In all four 21 July soundings (two depicted in Fig. 10e, f), from 5 to 10 km, ozone increased from the prior day to 100 ppbv with dry conditions. Stratospheric influence is implicated; note a thin dry layer at the top of the BL (Fig. 10e, f). Stratospheric influence over EW is also suggested by CO and NOy drop-offs above 2 km (Fig. 10h). In the EW sounding (Fig. 10f), an extended GW signature (gray shading) implies recent mixing, but the BL is capped at 0.5 km. A 100-plus ppbv ozone layer at 2050 UTC extends above the BL over EW but does not mix down to the surface. The EW 8-h maximum is <75 ppbv so EW remained within the Code Yellow range (Table 2).
On 22 July, there was only one BV launch (Fig. 10i). From the surface readings (Table 2; cf Fig. 10i, j) it is seen that EW and BV surface ozone is reversed from the day prior. BV (Fig. 10k) just missed Code Orange with a 74 ppbv 8-h mean. A situation described by Stauffer et al. (2012) as “interrupted bay breeze” allows EW ozone to build to 90-plus ppbv after a thunderstorm (second launch, Fig. 10j). The 8-h EW surface ozone maximum is 102 ppbv, giving the second July 2011 Code Red day at EW. Above 6 km in the EW sounding (Fig. 10j), a multi-layered high-ozone structure with low RH (Fig. 1d) remains intact for the third day. The P-3 spiral indicates low CO and NOy above 1.5 km over EW (Fig. 10l). Despite the polluted conditions of the late afternoon sampling, the late morning soundings of 22 July (not shown) have a well-defined BL to ~580 m within which ozone is ~60 ppbv, which is relatively clean air. The EW morning sampling on 22 July, with VOC unusually low in anthropogenic species and elevated in biogenics (Halliday et al. 2013), is traced back to rural western Maryland and Pennsylvania. Evidently, a wind shift following the thunderstorm (note vertical mixing signature in GW feature, gray shading in Fig. 10j) allowed the bay-breeze to introduce polluted air before it was interrupted.
DISCOVER-AQ in the context of Beltsville ozone climatology (2006–2011)
Satellite comparison overview
Ozone soundings have been taken at BV for the purpose of studying pollution since 2004 (Thompson et al. 2007a, b). Data from nighttime and early morning launches are not included in satellite comparisons (Fig. 2a) and budget calculations (Fig. 11). Figure 2a shows that for 2006–2011, there are 3–8 overpasses/year with average 3 % offsets. Like the 2011 OMI-sonde differences (Fig. 2), OMI total ozone is usually lower than the BV sondes.
LID Interannual variability and meteorological indicators
Figure 11 displays TTOC and LID ozone budgets for BV JJA soundings during 2006–2010. A summary of mean TTOC and LID budgets for BV (2006–2011) and EW (July 2011) appears in Table 5. A striking difference between the 2011 TTOC at BV and the prior 5 years is the magnitude of the DISCOVER-AQ TTOC. Although the average TTOC for 2010 and 2011 at BV is essentially the same (59 DU) and <10 % greater than the 2006–2009 mean, the number of TTOC greater than 65 DU in 2011 is unique. Seven of 15 of the BV DISCOVER-AQ sondes (Fig. 6a) have TTOC > 65 DU whereas from 2006 to 2010 only 1 in 41 soundings was that high (Fig. 11). As stated above, 2009 was a low-ozone year at BV. Ozone in the BL (2009 entry, Table 5) is among the lowest in the 6-year BV record, with both GW and RW amounts relatively high. In Thompson et al. (2007a) it was shown that RW segments tend to be higher in years with lower surface pressure, ie with conditions that foster less photochemical ozone formation. We examine this further by looking at meteorological conditions for 2006–2011.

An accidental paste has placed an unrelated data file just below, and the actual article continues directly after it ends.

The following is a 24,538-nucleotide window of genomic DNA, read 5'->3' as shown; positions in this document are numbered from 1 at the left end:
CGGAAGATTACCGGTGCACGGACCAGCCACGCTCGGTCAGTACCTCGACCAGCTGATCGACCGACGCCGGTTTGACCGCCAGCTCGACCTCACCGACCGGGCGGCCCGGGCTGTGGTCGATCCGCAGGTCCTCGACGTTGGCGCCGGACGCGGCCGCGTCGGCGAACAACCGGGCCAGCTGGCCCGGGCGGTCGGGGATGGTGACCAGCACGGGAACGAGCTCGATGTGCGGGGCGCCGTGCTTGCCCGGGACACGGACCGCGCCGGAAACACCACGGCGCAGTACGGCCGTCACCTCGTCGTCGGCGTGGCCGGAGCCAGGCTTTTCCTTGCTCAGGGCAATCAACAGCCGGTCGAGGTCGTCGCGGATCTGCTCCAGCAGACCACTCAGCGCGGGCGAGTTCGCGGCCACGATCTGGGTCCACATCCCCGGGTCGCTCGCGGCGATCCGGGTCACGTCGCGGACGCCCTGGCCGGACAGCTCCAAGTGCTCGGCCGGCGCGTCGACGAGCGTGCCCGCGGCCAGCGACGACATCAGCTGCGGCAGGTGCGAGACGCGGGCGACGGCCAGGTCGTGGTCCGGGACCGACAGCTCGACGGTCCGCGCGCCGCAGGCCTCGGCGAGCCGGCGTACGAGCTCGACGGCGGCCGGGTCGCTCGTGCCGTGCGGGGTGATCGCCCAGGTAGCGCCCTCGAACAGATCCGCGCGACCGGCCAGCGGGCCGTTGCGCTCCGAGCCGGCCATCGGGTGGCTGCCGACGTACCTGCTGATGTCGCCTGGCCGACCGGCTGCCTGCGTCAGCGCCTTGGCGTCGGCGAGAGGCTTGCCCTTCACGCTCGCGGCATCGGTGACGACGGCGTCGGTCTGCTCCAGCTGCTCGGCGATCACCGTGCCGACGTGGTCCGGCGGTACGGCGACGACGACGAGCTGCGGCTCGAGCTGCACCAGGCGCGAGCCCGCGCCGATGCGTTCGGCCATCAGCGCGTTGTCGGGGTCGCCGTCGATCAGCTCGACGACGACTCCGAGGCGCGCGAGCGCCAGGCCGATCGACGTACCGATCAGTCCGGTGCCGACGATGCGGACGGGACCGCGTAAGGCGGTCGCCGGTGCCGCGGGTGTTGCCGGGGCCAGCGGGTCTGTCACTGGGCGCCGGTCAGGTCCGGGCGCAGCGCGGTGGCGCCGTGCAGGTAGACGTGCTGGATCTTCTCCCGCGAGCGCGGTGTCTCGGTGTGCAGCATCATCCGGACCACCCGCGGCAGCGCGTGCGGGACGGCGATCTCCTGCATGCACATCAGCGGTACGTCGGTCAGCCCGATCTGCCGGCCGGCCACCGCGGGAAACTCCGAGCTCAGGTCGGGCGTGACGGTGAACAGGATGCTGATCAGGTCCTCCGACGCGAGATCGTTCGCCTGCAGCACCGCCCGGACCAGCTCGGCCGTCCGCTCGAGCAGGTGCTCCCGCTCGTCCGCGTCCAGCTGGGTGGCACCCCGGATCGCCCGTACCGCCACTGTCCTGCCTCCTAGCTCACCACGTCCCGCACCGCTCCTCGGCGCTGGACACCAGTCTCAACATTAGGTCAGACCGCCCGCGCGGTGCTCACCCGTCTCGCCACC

Parameters assembled from NCEP/NCAR reanalysis are used to examine large scale variability in the DISCOVER-AQ sampling region (Fig. 12; http://www.esrl.noaa.gov/psd/data/composites/hour/). The 500mb geopotential height anomalies from the 1981–2010 climatological average for JJA are well below normal in 2008 and 2009 (Fig. 12a). During the summer months of 2008 and 2009, a more active wave pattern led to lower 500mb heights (Fig. 12a) and increased stratospheric intrusions, causing enhanced RW signatures at Beltsville in 2008 (17.9 DU average) and 2009 (22.0 DU). The summers in 2006 (9.36 DU ozone, Table 5) and 2009 (9.74 DU) were rainier than normal; enhanced cloudiness, implied from out-going long-wave radiation (OLR) in 2009 (Fig. 12b), resulted in lower BL ozone due to suppressed ozone photochemical production. Warmer than average summers (Fig. 12c) in 2007, 2008, 2010 and 2011 (10.4–11.7 DU at BV) help to explain relatively enhanced BL ozone (Table 5, Fig. 11). Although only July 2011 is available for comparison between EW (8.66 DU in Table 4) and BV (11.3 DU), the July LFT and BL ozone at EW appear to be affected by the bay breeze that leads to lower BL heights (Fig. 1b; see Stauffer et al. (2012)). Thus, EW BL ozone is ~20 % lower than at BV (Table 5) despite the fact that EW surface ozone is usually higher (Table 2, Fig. 4). In Table 5 the second EW budget, based on days for which there were BV launches, shows similar RW and Residual ozone at the two sites but a higher GW fraction at EW, implying greater mixing in the free troposphere.